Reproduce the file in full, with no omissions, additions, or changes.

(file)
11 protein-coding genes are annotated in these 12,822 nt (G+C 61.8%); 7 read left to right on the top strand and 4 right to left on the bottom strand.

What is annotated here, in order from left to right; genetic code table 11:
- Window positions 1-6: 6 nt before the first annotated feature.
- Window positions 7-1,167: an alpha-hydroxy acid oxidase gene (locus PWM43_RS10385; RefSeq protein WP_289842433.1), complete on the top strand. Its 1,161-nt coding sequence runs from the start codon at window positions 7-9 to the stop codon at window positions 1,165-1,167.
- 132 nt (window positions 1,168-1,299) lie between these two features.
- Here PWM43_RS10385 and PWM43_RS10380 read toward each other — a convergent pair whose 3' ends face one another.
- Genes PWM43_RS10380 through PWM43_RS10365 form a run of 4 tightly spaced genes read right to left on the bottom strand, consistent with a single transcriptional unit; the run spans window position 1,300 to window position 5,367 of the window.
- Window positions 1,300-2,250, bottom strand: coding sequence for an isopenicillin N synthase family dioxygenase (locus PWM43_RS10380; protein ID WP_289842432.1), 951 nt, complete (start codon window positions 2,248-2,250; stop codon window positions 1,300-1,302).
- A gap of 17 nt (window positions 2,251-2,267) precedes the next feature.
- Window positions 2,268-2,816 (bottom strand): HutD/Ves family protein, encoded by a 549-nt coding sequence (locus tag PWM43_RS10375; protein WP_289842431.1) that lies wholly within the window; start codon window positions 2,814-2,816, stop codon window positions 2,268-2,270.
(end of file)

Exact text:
11 protein-coding genes are annotated in these 12,822 nt (G+C 61.8%); 7 read left to right on the top strand and 4 right to left on the bottom strand.

What is annotated here, in order from left to right; genetic code table 11:
- Window positions 1-6: 6 nt before the first annotated feature.
- Window positions 7-1,167: an alpha-hydroxy acid oxidase gene (locus PWM43_RS10385; RefSeq protein WP_289842433.1), complete on the top strand. Its 1,161-nt coding sequence runs from the start codon at window positions 7-9 to the stop codon at window positions 1,165-1,167.
- 132 nt (window positions 1,168-1,299) lie between these two features.
- Here PWM43_RS10385 and PWM43_RS10380 read toward each other — a convergent pair whose 3' ends face one another.
- Genes PWM43_RS10380 through PWM43_RS10365 form a run of 4 tightly spaced genes read right to left on the bottom strand, consistent with a single transcriptional unit; the run spans window position 1,300 to window position 5,367 of the window.
- Window positions 1,300-2,250, bottom strand: coding sequence for an isopenicillin N synthase family dioxygenase (locus PWM43_RS10380; protein ID WP_289842432.1), 951 nt, complete (start codon window positions 2,248-2,250; stop codon window positions 1,300-1,302).
- A gap of 17 nt (window positions 2,251-2,267) precedes the next feature.
- Window positions 2,268-2,816 (bottom strand): HutD/Ves family protein, encoded by a 549-nt coding sequence (locus tag PWM43_RS10375; protein WP_289842431.1) that lies wholly within the window; start codon window positions 2,814-2,816, stop codon window positions 2,268-2,270.